David Hibbett of Clark University fills us in on the kind of decay that makes shiitake mushrooms special. This week, he and 39 collaborators published a paper tracing how these mushrooms have evolved.
Menaka: And now, a JGIota – a snippet about JGI-supported science. I’m Menaka Wilhelm, your host for this iota.
If you ask David Hibbett, he’ll tell you – shiitake mushrooms are special.
David Hibbett: You know, they’ve got that sulfur aroma, that onion-like, or garlic-like aroma that’s really distinctive. They’re like no other mushroom. They’re really like no other food I can think of.
Menaka: David is a professor of biology at Clark University in Worcester, Massachusetts. And he has personal experience with these mushrooms,
David Hibbett: Oh, yeah. I love them. I am actually, uh, part Japanese, so I grew up eating shiitake.
Menaka: As well as scientific.
David Hibbett: Well, the shiitake mushroom is Lentinula edodes so it’s in the genus Lentinula. Actually, I’ve been working on Lentinula since I was in graduate school, so, yeah.
Menaka: And this week, he has a paper on Lentinula out in the journal PNAS. The Lentinula genus includes many fungi – the shiitakes of Asia and Australia, but also other species in Africa, the Americas, New Zealand, and islands in the tropics.
Partly, these fungi are fascinating for the way they decay wood. They’re what’s called white rot fungi, meaning that shiitakes — and the rest of the Lentinula genus — can do something special. They can take a tree stump, and break it down completely. They can decompose every single one of its components.
David Hibbett: Including a very tough molecule called lignin, which is a major barrier, for the production of biofuels, for example.
Menaka: In stems, stalks, wood and leaves, lignin works a little like mortar. It binds together two other plant materials, hemicellulose and cellulose. And lignin locks them together with strong chemical bonds – carbon-carbon bonds, and ether linkages. For chemical engineers, those bonds are a major road bump. Lignin often gets left out, or burned for energy, because it’s so hard to break down. But if we could deconstruct lignin the way fungi do, we could turn it into useful fuels and chemicals. And the tools that fungi use to bust lignin are, of course, their enzymes.
David Hibbett: Enzymes are the teeth and claws of a fungus, right?
Menaka: Indeed – and one way to understand those enzymes is to take a look at the genes they come from. David and a team of 39 other researchers sampled and sequenced genomes of two dozen fungi from the Lentinula genus. They did that with the help of the JGI.
David Hibbett: And when we went in and looked at all of these Lentinula genomes, what we found is that they’re pretty much all the same in terms of the repertoire of wood decay enzymes.
Menaka: So across dozens of samples, these fungi are all using the same set of enzymes to pull the components of wood apart. Which tells you a couple things, he said.
David Hibbett: One, that tells us that those enzymes must be really important for Lentinula to make its living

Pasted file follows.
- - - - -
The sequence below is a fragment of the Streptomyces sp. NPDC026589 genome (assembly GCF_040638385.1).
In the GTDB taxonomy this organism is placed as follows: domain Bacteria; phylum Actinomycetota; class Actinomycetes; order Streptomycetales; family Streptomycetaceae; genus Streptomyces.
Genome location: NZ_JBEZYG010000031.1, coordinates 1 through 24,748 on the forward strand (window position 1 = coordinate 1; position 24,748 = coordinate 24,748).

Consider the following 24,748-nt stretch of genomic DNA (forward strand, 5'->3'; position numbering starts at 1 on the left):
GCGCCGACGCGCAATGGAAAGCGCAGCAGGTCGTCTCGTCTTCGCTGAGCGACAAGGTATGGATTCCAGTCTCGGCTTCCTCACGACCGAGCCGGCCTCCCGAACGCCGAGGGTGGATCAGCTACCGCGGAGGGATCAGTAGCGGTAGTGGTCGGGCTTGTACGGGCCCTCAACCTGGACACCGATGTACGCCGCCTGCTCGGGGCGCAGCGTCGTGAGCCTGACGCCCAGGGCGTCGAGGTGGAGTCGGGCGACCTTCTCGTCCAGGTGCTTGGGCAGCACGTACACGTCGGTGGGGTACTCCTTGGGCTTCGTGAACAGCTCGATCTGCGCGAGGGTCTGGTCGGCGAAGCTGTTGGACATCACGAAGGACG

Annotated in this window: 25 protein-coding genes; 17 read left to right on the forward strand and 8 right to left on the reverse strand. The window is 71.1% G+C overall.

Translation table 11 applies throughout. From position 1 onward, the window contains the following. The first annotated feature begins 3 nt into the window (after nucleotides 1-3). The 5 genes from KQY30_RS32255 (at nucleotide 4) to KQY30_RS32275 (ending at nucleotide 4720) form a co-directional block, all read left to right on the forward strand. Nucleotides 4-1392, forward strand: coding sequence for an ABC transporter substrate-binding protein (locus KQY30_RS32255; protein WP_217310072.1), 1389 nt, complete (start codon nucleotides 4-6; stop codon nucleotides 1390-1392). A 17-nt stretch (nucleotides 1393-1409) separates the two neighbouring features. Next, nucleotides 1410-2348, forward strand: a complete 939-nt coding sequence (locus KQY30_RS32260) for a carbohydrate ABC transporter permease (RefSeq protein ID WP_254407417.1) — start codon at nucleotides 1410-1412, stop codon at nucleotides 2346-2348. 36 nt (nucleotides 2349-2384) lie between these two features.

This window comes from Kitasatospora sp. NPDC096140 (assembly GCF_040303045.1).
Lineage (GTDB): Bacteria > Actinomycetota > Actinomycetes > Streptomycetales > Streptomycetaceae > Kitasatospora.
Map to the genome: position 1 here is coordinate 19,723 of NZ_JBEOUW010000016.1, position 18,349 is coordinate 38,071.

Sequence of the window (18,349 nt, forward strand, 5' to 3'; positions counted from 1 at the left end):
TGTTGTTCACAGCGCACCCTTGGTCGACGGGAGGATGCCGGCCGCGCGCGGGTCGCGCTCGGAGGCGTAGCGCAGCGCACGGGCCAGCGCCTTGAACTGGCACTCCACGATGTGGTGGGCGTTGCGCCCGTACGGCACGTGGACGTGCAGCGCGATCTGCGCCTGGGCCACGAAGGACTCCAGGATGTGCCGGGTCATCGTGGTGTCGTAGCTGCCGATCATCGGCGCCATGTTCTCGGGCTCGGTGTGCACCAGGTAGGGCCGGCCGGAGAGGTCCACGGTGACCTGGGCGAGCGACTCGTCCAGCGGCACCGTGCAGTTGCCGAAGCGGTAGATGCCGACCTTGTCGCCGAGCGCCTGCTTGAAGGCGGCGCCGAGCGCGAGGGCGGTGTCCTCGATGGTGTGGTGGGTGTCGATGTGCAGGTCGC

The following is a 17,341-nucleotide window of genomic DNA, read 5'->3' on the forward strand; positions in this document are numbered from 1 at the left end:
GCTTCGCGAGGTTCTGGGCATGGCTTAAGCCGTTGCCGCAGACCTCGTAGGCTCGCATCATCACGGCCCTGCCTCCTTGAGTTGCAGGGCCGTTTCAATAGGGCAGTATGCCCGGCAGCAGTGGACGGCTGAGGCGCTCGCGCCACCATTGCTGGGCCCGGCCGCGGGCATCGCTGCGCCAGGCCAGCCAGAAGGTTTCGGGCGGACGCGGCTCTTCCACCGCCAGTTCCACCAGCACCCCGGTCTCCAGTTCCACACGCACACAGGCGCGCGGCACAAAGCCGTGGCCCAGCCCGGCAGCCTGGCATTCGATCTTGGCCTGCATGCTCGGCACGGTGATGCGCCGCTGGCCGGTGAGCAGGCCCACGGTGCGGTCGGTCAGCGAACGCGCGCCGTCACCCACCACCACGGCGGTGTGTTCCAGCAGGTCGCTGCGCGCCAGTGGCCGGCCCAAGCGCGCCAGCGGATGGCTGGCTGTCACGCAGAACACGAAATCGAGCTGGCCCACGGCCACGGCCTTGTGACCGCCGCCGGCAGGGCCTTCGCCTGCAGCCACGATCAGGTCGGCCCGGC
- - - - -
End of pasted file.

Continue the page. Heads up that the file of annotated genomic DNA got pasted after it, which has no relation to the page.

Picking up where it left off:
Menaka: Because, if this set of enzymes didn’t matter, there would be species out there that evolved to use other enzymes. But since this is a pretty great set of wood decay tools — it can unlink lignin, after all. It shows up across the entire genus. And really, across the world. From the south coast of Brazil, to Nepal, for example. Which tells you something else.
David Hibbett: Adaptation to new habitats, adaptation to new environments, doesn’t seem to have much to do with changes in the decay apparatus. That’s like a genus level characteristic.
Menaka: So that apparatus, that set of wood-busting enzymes, works well in lots of environments and conditions. It’s a promising place to look for biomass breakdown inspiration. But as always, there’s more to learn! There are Lentinula lineages from Vietnam, and the Democratic Republic of the Congo, that have never been genetically sequenced.
David Hibbett: So this is not the last word on Lentinula for sure, at least I hope not.
Menaka: And while David and his collaborators search for more samples, maybe you’d like to see some Lentinula fungi for yourself! One way to do that is adding shiitake mushrooms to your grocery list. Here are David’s tips for which ones to pick.
David Hibbett: Dried mushrooms with those thick caps, with the crack surface, those are, those are really primo.
Menaka: That’s a wrap on this lap around the Lentinula genus. So again, that was Professor David Hibbett, of Clark University, sharing a bit about his recent paper in PNAS. It’s called “A global phylogenomic analysis of the shiitake genus Lentinula.”It’s linked in the show notes.
The JGI enabled that work via the community science program. But you don’t have to take it from us!
David Hibbett: The JGI has been tremendously important to my career, because they’ve been the partners that have provided me the ability to do genome sequencing and to do a lot of analysis, and also to network with other scientists.
Menaka: You can find out more about this work, and the community science program, at the JGI website – there are links in the show notes, as well as a transcript online.
This episode was written, produced and hosted by Menaka Wilhelm. I had production help from Allison Joy, Massie Ballon, Ingrid Ockert and Graham Rutherford.
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Thanks for tuning in – until next time!
- JGI Science Highlight: Tracing the Evolution of Shiitake Mushrooms
- Publication: Sierra-Patev S et al. A global phylogenomic analysis of the shiitake genus Lentinula. Proc Natl Acad Sci U S A. 2023 Mar 7;120(10):e2214076120. doi: 10.1073/pnas.2214076120.
- Lentinula genomes on MycoCosm
- 2016 CSP Proposal: Genomic Survey of Lentinula Genus
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- Email: jgi-comms at lbl dot gov